The story of the Corvette Grand Sport

Hello, everybody! Welcome back to C&S Corvettes in sunny Sarasota, Florida. I'm your Corvette buddy Lyle, and I'm here with more interesting, fun, and exciting Corvette news and topics. Before we dive into today's video, I'd like to remind you to hit the subscribe button if you find my videos useful, entertaining, or in any way enjoyable. Your subscription helps us reach more Corvette owners and allows us to continue creating great content. It's quick, easy, and costs you nothing. You can also click the bell icon below the screen to receive notifications whenever we upload new content. However, even if you choose not to be notified, please consider subscribing as a silent thank you for the information we provide. Alright, let's get started!

Today, we're going to dive into a review and a history lesson on one of my favorite Corvette stories, the original Corvette Grand Sport. There are many myths and misunderstandings surrounding this program, the cars themselves, and the origin of those iconic hash marks on the fenders of the 1996 Corvette Grand Sport tribute car. I'll be presenting this information in a slightly different format, incorporating more images and videos to enhance the storytelling. So, let's begin!

The story of the Grand Sport takes us back to the late '50s and early '60s, when Carroll Shelby's aluminum-bodied Cobras were dominating Corvettes on the racetracks. Zora Arkus-Duntov, the father of the Corvette and a passionate racing enthusiast, realized that the upcoming 1963 Corvette Stingray would still be too heavy to compete with the Cobras. However, a ban on factory participation in racing events imposed by General Motors President Red Curtis in 1957 presented a challenge.

To overcome this obstacle, Duntov conceived the idea of building 125 lightweight Corvettes as production cars. This would allow them to meet the FIA homologation rules and compete in the production car class at Le Mans. The plan was to sell these cars to privateers like Roger Penske and John Mecom, who could race them without explicit factory support. This strategy would enable Duntov to sidestep GM's ban on racing.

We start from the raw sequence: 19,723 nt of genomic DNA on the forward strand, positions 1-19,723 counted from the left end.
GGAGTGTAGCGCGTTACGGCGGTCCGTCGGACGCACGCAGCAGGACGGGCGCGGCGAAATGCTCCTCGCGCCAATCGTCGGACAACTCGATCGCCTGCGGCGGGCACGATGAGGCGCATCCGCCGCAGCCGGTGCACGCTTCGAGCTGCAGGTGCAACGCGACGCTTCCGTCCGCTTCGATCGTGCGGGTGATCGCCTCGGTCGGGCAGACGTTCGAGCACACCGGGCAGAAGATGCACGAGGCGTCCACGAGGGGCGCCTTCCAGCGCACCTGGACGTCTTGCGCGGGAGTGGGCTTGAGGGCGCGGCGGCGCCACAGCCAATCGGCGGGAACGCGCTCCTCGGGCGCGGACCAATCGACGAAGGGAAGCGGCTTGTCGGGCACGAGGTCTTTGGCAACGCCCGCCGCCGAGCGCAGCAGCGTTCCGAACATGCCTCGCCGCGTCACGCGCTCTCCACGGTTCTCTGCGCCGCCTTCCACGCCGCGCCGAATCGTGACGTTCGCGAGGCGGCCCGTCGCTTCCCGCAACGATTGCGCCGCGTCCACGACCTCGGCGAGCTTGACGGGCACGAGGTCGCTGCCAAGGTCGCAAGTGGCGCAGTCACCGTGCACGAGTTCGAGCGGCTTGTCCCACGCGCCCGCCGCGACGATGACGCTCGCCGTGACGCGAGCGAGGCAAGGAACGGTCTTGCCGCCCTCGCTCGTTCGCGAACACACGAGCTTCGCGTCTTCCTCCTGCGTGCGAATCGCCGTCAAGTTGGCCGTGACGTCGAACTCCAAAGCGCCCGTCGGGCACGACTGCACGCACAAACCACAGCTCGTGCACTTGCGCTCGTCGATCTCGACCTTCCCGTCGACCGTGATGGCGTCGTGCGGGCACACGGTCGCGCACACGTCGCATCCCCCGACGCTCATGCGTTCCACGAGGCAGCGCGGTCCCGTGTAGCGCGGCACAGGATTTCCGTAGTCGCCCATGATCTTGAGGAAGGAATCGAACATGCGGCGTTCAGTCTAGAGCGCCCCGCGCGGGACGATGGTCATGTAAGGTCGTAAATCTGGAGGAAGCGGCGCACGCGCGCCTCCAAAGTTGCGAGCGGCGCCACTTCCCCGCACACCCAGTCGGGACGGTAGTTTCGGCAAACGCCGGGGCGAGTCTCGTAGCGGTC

Unfortunately, GM Chairman Frederick Donner eventually discovered Duntov's plan and unequivocally canceled the program. However, five of the lightweight cars were already nearing completion. Despite the directive to cease and desist, Duntov completed those five cars, which became the original and only true Grand Sports.

These Grand Sports featured a wafer-thin fiberglass skin, a tube-frame chassis, tubular suspensions, Girling disc brakes, and an all-aluminum 377 cubic inch GM specialty engine producing around 550 horsepower. They were also painted a color called light Cadillac metallic blue and equipped with 427 cubic inch engines at some point.

Although the plan to race the Grand Sports at Le Mans fell through due to not meeting the minimum production car requirements, three of the cars were loaned to John Mecom, a 21-year-old Texas oil tycoon and race car driver. Mecom agreed to care for and update the cars as needed, allowing GM to maintain plausible deniability.

The Grand Sports made their debut at Nassau in the Bahamas during the annual Speed Week. Carroll Shelby, who happened to be at the docks at the time, immediately expressed his concerns about the Grand Sports' presence. Furthermore, prominent drivers such as Roger Penske, Jim Hall, Dr. Dick Thompson, Auggie Pabst, and John Cannon were brought in to race the cars.

During the warm-ups, a problem became apparent. All three Grand Sports were painted the same metallic blue color, making it challenging to distinguish them on the track. To address this, stripes made of tape were placed on the noses of the cars—one black, one red, and one white. These temporary markings became a defining moment in Corvette history and are often referred to as the hash marks on the fenders.

The Grand Sports competed against the Cobras, finishing third and fourth behind two prototypes at Nassau. The following year, Roger Penske returned with another Grand Sport and secured the overall win. Subsequently, the Grand Sports continued to compete in various events worldwide but struggled to keep up with constantly improving factory-backed Cobras. They were eventually retired and placed in private hands or collections.

Today, all five original Grand Sports have been fully restored and are still in existence. Two of them, chassis number two and chassis number four, are located within a couple of hours of our shop here in Sarasota, Florida. Chassis number two is owned by Bill Tower, a notable GM luminary, and chassis number four is owned by the Collier Foundation and displayed at the Revs Institute in Naples, Florida.

That concludes the story of the Grand Sport and today's episode of my show. I hope you found it informative, educational, and enjoyable. Thank you for watching, and I look forward to seeing you again next week. Have a great weekend!

Liquid error (layout/theme line 129): Could not find asset snippets/spurit_uev-theme-snippet.liquid